The Velvet Fist

In his blog post, Warren referenced the “really interesting conversations” he has had in the past couple of years that have served to stimulate his thinking about topics he will write about in the future. I too have been in conversations recently which have offered opportunity to think again about some topics that keep resurfacing for me.

For almost my entire career, I have been privileged to work as part of human service organizations. It has never failed, when I meet someone new who isn’t part of “our world”, that they offer an interesting perspective on the work. Quite frequently the comments offered assume that we are eternally patient and that the work must be SO rewarding!! Often remarks include things like “I don’t know how you do it….I couldn’t.” I’ve wondered if what’s really being suggested is that we is keep doing what we’re doing so others don’t have to!

From an outsider’s perspective, our work can be perceived to be either “helping” vulnerable people or “fixing” social problems – often considered both difficult and largely distasteful tasks. While social service organizations certainly provide assistance to individuals and families, and respond to social issues affecting the health and well-being of our communities, the perceived functions of helping and fixing contain problematic assumptions about who comes through the doors and the roles of those that engage with them.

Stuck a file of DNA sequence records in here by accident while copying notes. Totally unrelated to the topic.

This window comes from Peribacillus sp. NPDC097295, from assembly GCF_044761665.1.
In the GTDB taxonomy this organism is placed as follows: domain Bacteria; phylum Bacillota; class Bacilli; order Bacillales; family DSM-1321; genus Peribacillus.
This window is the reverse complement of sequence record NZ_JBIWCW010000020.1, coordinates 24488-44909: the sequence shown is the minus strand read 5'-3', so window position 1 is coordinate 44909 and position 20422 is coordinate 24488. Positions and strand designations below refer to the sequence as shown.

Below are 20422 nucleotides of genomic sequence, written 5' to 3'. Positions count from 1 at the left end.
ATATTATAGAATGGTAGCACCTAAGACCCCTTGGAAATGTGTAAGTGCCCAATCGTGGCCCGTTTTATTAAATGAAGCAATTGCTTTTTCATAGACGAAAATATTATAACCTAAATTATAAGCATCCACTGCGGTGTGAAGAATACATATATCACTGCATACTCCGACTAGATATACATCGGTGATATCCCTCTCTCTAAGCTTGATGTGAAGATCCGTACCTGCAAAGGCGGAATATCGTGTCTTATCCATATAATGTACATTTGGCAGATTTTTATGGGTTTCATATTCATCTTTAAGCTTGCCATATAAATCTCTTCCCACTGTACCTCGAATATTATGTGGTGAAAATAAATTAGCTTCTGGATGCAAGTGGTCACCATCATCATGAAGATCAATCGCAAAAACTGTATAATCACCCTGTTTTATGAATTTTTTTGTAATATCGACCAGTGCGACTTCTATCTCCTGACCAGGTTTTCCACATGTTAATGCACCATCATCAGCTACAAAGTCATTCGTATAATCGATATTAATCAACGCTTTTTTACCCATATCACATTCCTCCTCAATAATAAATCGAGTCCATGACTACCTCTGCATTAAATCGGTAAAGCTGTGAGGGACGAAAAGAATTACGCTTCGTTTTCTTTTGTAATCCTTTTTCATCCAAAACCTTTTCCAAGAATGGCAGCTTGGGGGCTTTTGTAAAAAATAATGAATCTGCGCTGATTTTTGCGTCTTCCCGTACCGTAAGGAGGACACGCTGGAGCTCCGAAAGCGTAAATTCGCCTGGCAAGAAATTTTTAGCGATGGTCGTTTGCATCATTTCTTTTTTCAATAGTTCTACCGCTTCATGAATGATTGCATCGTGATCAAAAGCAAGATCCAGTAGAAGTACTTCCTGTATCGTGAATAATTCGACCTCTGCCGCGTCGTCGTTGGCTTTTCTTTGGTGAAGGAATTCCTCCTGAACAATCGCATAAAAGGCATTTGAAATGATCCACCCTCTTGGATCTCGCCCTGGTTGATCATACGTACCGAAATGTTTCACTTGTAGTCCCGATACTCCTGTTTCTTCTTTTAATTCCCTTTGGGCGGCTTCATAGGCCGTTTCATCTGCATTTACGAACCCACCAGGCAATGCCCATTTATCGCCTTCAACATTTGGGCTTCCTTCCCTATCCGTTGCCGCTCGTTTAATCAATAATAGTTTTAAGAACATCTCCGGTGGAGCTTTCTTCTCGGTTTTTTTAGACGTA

Dr. Rachel Naomi Remen has written that “helping, fixing, and serving represent three different ways of seeing life. When you help, you see life as weak. When you fix, you see life as broken. When you serve, you see life as whole.” Her model offers a helpful analysis I have regularly pondered in thinking about the challenge human service organizations are facing in representing their value and purpose to others.

If the service and supports human service organizations provide are perceived to be delivered to those who are weak or those who are broken, it is difficult to imagine or believe in the potential and abilities of these individuals or to recognize our common humanity, that they are our brothers and sisters. Individuals we serve instead become burdens on society – marginalized objects of charity – whose welfare is someone else’s responsibility. Their sense of belonging is even more tenuous – their perceived brokenness terrifies and alienates. If instead, we can work to help build recognition that it our sons and daughter and our neighbours who come through our doors, then the work of human service organizations becomes about providing service to sustain the integrity of our communities, to build wholeness and welcome for our neighbours.

For those of us who work inside or in support of human service organizations, it is equally critical that we each examine our individual perceptions of the work and the service. We each bear responsibility for changing the view. Promoting helping suggests a helplessness on the part of the receiver, a relationship defined by inequality. Similarly, promoting any idea that we are fixing others asserts a righteous authority sanctioned by the act of repair. Helping and fixing are what Norman Kunc describes, as the “iron fist in the velvet glove” – acts capable of great wounding while seemingly appearing benign and beneficial. I hope to be in service to others, working to forge a relationship which honours the strengths and capacity each contributes to the outcome of the interaction.

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